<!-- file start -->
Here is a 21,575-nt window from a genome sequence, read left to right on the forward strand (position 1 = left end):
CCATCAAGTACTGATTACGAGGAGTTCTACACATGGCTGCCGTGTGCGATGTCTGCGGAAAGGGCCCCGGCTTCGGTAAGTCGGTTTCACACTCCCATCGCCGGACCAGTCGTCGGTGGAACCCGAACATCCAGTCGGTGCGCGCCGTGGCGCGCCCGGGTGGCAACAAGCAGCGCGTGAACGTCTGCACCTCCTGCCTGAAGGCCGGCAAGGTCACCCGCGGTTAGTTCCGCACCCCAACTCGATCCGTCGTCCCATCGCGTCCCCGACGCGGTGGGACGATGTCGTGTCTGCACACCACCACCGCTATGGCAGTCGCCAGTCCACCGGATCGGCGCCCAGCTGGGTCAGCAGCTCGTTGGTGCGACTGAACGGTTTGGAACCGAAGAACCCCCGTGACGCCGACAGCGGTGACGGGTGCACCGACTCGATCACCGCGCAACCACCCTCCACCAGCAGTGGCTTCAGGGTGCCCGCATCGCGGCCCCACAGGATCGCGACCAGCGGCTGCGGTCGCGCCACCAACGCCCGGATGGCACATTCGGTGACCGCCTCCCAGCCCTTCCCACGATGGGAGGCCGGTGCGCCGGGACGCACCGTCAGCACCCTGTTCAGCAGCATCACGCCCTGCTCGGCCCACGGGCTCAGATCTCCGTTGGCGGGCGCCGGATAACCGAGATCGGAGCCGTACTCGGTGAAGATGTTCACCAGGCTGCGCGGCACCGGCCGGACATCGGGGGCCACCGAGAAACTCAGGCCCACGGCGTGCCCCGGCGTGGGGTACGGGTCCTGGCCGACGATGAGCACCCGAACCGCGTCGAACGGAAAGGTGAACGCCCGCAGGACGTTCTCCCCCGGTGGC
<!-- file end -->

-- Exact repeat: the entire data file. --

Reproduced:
Here is a 21,575-nt window from a genome sequence, read left to right on the forward strand (position 1 = left end):
CCATCAAGTACTGATTACGAGGAGTTCTACACATGGCTGCCGTGTGCGATGTCTGCGGAAAGGGCCCCGGCTTCGGTAAGTCGGTTTCACACTCCCATCGCCGGACCAGTCGTCGGTGGAACCCGAACATCCAGTCGGTGCGCGCCGTGGCGCGCCCGGGTGGCAACAAGCAGCGCGTGAACGTCTGCACCTCCTGCCTGAAGGCCGGCAAGGTCACCCGCGGTTAGTTCCGCACCCCAACTCGATCCGTCGTCCCATCGCGTCCCCGACGCGGTGGGACGATGTCGTGTCTGCACACCACCACCGCTATGGCAGTCGCCAGTCCACCGGATCGGCGCCCAGCTGGGTCAGCAGCTCGTTGGTGCGACTGAACGGTTTGGAACCGAAGAACCCCCGTGACGCCGACAGCGGTGACGGGTGCACCGACTCGATCACCGCGCAACCACCCTCCACCAGCAGTGGCTTCAGGGTGCCCGCATCGCGGCCCCACAGGATCGCGACCAGCGGCTGCGGTCGCGCCACCAACGCCCGGATGGCACATTCGGTGACCGCCTCCCAGCCCTTCCCACGATGGGAGGCCGGTGCGCCGGGACGCACCGTCAGCACCCTGTTCAGCAGCATCACGCCCTGCTCGGCCCACGGGCTCAGATCTCCGTTGGCGGGCGCCGGATAACCGAGATCGGAGCCGTACTCGGTGAAGATGTTCACCAGGCTGCGCGGCACCGGCCGGACATCGGGGGCCACCGAGAAACTCAGGCCCACGGCGTGCCCCGGCGTGGGGTACGGGTCCTGGCCGACGATGAGCACCCGAACCGCGTCGAACGGAAAGGTGAACGCCCGCAGGACGTTCTCCCCCGGTGGC